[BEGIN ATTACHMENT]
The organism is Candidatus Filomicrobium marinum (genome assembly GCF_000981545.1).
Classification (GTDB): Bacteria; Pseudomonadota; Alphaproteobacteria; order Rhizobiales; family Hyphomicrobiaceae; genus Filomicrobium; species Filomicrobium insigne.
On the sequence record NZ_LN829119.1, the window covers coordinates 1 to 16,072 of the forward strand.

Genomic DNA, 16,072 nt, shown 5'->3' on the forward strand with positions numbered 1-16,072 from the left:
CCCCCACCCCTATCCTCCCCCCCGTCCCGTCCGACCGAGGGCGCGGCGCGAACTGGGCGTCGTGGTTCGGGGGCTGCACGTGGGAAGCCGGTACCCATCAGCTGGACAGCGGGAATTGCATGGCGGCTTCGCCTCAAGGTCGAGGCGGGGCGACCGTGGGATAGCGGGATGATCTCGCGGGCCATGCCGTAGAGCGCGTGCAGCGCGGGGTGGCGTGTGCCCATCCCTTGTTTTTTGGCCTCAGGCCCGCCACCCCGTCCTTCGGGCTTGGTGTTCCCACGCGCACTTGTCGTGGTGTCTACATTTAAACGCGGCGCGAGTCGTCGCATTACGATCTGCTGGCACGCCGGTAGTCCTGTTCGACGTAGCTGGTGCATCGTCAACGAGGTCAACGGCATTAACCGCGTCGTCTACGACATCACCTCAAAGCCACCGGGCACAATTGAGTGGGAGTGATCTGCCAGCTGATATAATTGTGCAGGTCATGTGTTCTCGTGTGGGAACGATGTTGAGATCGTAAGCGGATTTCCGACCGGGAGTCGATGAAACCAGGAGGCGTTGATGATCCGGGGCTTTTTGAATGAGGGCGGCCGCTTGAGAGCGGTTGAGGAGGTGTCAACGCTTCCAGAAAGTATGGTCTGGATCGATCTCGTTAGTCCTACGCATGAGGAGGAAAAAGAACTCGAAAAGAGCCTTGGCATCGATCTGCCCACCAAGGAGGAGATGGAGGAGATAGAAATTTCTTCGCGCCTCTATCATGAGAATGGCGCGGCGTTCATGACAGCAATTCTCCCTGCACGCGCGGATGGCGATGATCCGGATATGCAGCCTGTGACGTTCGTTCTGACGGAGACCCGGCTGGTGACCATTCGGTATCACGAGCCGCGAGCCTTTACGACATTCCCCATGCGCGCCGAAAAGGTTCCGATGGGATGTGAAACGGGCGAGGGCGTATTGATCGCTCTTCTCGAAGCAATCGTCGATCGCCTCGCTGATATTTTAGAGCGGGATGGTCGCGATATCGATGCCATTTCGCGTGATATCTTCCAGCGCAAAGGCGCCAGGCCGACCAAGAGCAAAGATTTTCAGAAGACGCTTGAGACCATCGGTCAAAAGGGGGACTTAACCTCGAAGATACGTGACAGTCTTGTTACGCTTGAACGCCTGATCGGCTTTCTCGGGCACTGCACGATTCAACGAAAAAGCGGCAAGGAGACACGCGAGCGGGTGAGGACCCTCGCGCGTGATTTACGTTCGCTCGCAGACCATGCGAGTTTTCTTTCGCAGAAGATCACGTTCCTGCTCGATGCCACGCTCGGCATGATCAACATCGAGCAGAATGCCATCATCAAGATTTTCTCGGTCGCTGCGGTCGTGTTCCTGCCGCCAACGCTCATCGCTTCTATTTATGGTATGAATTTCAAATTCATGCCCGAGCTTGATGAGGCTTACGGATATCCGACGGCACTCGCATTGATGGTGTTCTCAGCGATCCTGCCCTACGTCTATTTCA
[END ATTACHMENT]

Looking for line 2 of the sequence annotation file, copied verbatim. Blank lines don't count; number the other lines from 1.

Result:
Classification (GTDB): Bacteria; Pseudomonadota; Alphaproteobacteria; order Rhizobiales; family Hyphomicrobiaceae; genus Filomicrobium; species Filomicrobium insigne.